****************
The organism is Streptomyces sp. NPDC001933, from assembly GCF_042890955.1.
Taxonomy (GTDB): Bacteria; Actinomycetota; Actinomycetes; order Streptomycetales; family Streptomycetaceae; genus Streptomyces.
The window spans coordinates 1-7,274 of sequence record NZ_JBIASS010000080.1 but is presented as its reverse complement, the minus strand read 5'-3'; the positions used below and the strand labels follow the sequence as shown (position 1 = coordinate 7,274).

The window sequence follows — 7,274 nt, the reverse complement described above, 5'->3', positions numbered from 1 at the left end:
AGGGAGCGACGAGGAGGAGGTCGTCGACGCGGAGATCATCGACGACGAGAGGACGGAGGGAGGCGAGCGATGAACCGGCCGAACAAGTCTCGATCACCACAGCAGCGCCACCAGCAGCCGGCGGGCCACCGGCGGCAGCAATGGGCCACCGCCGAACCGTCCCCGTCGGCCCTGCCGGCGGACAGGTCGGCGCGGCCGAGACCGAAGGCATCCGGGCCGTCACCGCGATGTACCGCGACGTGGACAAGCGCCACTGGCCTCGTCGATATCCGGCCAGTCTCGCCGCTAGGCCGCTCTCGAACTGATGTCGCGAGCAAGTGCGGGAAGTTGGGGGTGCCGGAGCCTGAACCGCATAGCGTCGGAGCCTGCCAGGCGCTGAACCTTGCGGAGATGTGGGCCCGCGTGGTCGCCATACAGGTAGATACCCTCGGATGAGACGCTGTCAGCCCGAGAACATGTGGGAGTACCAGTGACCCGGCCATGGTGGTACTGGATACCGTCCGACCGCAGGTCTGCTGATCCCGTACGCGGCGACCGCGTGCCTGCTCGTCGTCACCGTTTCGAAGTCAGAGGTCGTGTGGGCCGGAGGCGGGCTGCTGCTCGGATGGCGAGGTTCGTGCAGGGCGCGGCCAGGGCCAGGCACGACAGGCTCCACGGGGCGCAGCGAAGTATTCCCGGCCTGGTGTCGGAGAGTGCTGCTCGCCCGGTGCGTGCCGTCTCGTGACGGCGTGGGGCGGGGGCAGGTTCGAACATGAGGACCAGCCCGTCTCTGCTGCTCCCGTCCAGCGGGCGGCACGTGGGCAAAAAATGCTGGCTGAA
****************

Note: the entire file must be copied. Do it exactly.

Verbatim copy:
The organism is Streptomyces sp. NPDC001933, from assembly GCF_042890955.1.
Taxonomy (GTDB): Bacteria; Actinomycetota; Actinomycetes; order Streptomycetales; family Streptomycetaceae; genus Streptomyces.
The window spans coordinates 1-7,274 of sequence record NZ_JBIASS010000080.1 but is presented as its reverse complement, the minus strand read 5'-3'; the positions used below and the strand labels follow the sequence as shown (position 1 = coordinate 7,274).

The window sequence follows — 7,274 nt, the reverse complement described above, 5'->3', positions numbered from 1 at the left end:
AGGGAGCGACGAGGAGGAGGTCGTCGACGCGGAGATCATCGACGACGAGAGGACGGAGGGAGGCGAGCGATGAACCGGCCGAACAAGTCTCGATCACCACAGCAGCGCCACCAGCAGCCGGCGGGCCACCGGCGGCAGCAATGGGCCACCGCCGAACCGTCCCCGTCGGCCCTGCCGGCGGACAGGTCGGCGCGGCCGAGACCGAAGGCATCCGGGCCGTCACCGCGATGTACCGCGACGTGGACAAGCGCCACTGGCCTCGTCGATATCCGGCCAGTCTCGCCGCTAGGCCGCTCTCGAACTGATGTCGCGAGCAAGTGCGGGAAGTTGGGGGTGCCGGAGCCTGAACCGCATAGCGTCGGAGCCTGCCAGGCGCTGAACCTTGCGGAGATGTGGGCCCGCGTGGTCGCCATACAGGTAGATACCCTCGGATGAGACGCTGTCAGCCCGAGAACATGTGGGAGTACCAGTGACCCGGCCATGGTGGTACTGGATACCGTCCGACCGCAGGTCTGCTGATCCCGTACGCGGCGACCGCGTGCCTGCTCGTCGTCACCGTTTCGAAGTCAGAGGTCGTGTGGGCCGGAGGCGGGCTGCTGCTCGGATGGCGAGGTTCGTGCAGGGCGCGGCCAGGGCCAGGCACGACAGGCTCCACGGGGCGCAGCGAAGTATTCCCGGCCTGGTGTCGGAGAGTGCTGCTCGCCCGGTGCGTGCCGTCTCGTGACGGCGTGGGGCGGGGGCAGGTTCGAACATGAGGACCAGCCCGTCTCTGCTGCTCCCGTCCAGCGGGCGGCACGTGGGCAAAAAATGCTGGCTGAA